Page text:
Invaded privacy, in other words. In this case, benignly. This is not, and will not, always be the case.
The faster we hoi polloi get that, the faster celebrities can begin to reclaim their own privacy, what shards they may.
See, here's the bottom line: the rationale for photos of Kate, or Kim or Snooki or whomever, is that the more they ask for publicity, the more open they are to exploitation. You could make a couple of cases that the Duchess did not ask for publicity, but in fact by marrying into the royal family she has, since the royals themselves are essentially public creatures.
You cannot claim that she was an innocent, that her eyes were closed going in. The royals' case is a special kind of "public figure," to be sure, and I'm sure British law will find someway to try and protect them better, but they will never prevent this from happening again.
Until we decide we no longer need to see the breasts of a beautiful famous woman, until we decide we no longer need to exploit other people and objectify them, we will see this kind of offense, ad infinitum, ad nauseam.

Thursday, September 13, 2012

The Denouement

It may be a bit premature to talk about what comes next, but since Mitt's candidacy effectively ended yesterday with his response to the Islamist uprisings against American embassies in the Middle East and North Africa, I thought it might be fun to riff off a little-noticed news item yesterday.
(side note: This "Bacile" character, who really appears to be Nakoula Basseley Nakoula, ought to be thrown in Gitmo and the key heaved deep into the Caribbean for essentially shouting "FIRE!" in a crowded theatre.)
The item? This:

Senate Minority Leader Mitch McConnell (R-Ky.) has chosen Jesse Benton, the chief strategist behind Ron Paul’s presidential campaign, to lead his own reelection bid.

“We’re committed to running a presidential-level campaign in Kentucky, and that starts with a presidential campaign manager,” McConnell said in a statement. “Jesse is literally the best in the business at building and organizing conservative grassroots movements, and I’m thrilled he’s chosen to return to Kentucky to lead my campaign.”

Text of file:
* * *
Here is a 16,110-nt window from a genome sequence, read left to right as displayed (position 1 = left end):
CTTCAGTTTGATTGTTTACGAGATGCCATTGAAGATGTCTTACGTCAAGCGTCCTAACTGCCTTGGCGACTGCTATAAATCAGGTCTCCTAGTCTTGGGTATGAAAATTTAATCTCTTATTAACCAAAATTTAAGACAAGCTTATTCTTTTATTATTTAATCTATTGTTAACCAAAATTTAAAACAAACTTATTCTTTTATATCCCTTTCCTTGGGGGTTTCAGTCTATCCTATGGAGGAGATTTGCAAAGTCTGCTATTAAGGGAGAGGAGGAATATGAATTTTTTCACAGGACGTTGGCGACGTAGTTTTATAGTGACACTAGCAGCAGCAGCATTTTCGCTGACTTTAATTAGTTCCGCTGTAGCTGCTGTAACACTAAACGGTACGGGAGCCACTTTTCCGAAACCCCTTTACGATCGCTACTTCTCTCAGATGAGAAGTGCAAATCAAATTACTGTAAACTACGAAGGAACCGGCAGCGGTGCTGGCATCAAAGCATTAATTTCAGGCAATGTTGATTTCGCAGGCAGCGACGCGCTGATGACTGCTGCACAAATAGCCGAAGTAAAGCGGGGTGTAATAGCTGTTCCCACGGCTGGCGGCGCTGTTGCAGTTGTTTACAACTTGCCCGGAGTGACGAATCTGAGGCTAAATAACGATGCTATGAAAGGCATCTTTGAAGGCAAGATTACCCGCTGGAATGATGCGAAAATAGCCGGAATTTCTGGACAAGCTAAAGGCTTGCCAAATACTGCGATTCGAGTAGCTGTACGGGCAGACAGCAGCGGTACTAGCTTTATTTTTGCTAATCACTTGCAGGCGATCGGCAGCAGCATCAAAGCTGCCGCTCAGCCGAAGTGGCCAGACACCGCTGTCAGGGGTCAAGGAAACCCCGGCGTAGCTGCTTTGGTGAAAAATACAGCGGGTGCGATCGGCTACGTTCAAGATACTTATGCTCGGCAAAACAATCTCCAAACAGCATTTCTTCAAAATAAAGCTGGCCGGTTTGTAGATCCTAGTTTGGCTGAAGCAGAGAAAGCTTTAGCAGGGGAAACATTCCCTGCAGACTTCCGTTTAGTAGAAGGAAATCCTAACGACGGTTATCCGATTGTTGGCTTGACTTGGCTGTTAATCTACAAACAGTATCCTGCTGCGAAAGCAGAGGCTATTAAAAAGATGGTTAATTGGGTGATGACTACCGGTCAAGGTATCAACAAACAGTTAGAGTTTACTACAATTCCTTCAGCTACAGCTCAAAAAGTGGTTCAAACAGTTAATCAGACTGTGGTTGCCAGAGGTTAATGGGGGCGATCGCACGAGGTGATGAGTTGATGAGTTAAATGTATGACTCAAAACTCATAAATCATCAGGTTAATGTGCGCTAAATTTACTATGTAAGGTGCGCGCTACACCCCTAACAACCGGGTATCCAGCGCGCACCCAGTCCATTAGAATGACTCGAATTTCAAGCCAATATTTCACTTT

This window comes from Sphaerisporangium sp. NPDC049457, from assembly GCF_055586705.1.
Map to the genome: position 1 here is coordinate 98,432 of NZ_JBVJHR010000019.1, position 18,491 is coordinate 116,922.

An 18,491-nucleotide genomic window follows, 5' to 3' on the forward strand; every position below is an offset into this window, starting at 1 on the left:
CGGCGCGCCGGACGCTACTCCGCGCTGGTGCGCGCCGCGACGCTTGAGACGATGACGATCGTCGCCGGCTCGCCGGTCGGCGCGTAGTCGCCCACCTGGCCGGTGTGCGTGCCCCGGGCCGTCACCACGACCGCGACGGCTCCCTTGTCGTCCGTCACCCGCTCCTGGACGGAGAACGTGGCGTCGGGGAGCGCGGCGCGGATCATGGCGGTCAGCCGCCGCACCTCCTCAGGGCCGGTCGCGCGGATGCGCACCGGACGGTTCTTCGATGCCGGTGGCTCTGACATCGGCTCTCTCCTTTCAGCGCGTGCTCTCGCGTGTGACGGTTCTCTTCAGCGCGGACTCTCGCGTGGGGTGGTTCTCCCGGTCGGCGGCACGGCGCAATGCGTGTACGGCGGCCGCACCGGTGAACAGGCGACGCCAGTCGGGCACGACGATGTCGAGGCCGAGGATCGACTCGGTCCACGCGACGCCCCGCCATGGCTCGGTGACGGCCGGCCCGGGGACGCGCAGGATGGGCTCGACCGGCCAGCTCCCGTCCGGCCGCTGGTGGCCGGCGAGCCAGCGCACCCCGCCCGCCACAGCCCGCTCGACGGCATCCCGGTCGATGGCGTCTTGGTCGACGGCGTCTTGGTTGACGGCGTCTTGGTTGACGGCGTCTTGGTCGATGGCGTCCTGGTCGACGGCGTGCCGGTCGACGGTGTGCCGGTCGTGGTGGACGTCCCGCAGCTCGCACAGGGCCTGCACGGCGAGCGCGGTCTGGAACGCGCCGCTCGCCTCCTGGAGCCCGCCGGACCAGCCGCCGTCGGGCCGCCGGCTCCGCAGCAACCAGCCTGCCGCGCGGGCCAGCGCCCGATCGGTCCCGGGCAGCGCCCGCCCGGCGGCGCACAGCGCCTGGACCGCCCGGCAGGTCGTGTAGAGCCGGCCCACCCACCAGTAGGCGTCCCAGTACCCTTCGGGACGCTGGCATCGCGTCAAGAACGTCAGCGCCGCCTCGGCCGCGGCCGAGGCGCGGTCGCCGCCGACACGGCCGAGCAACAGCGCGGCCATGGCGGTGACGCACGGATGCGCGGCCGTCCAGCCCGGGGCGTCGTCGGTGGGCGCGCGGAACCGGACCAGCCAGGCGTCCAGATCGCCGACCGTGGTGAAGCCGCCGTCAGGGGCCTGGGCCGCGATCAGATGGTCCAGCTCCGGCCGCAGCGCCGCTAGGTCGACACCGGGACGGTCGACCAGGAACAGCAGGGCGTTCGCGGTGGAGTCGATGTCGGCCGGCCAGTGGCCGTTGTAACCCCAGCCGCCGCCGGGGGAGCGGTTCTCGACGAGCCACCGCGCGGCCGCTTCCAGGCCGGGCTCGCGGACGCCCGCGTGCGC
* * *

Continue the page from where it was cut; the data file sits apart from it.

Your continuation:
This appointment is intriguing. After all, McConnell backed Paul's opponent in the 2010 primary and while they've managed to work together in Kentucky, why is McConnell dumping his in-place team for an outsider from what could be termed a hostile camp?

The key, I think, lies in the characterization "presidential-level campaign."

McConnell doesn't have serious Democratic opponents in the state, unless Governor steve Beshear decides to challenge McConnell. Lt. Governor Jerry Abramson could run, but would have a hard time overcoming his support of gun control laws.

Yes, liberals exist in Kentucky.

Most likely, AG Jack Conway would toss his hat into the ring. He can't run for Attorney General again, and his term expires in 2015, but he lost to Paul in 2010 quite handily.

I'm thinking, however, that McConnell could face a primary inside his own party, and that's why he's decided to hire Paul's buddy. With a long record in the Senate, it's easy to cherry pick votes where he compromised with Democrats and present them as an agenda.

From a state that elected Aqua Buddha to Senate, this would not sit well with an obviously rabid electorate, particularly when Mitt Romney loses badly this November.

Which is what I think McConnell is counting on as well, which brings up the topic of this post.

Whither Republicanism? Or perhaps, "wither Republicanism" is a better choice.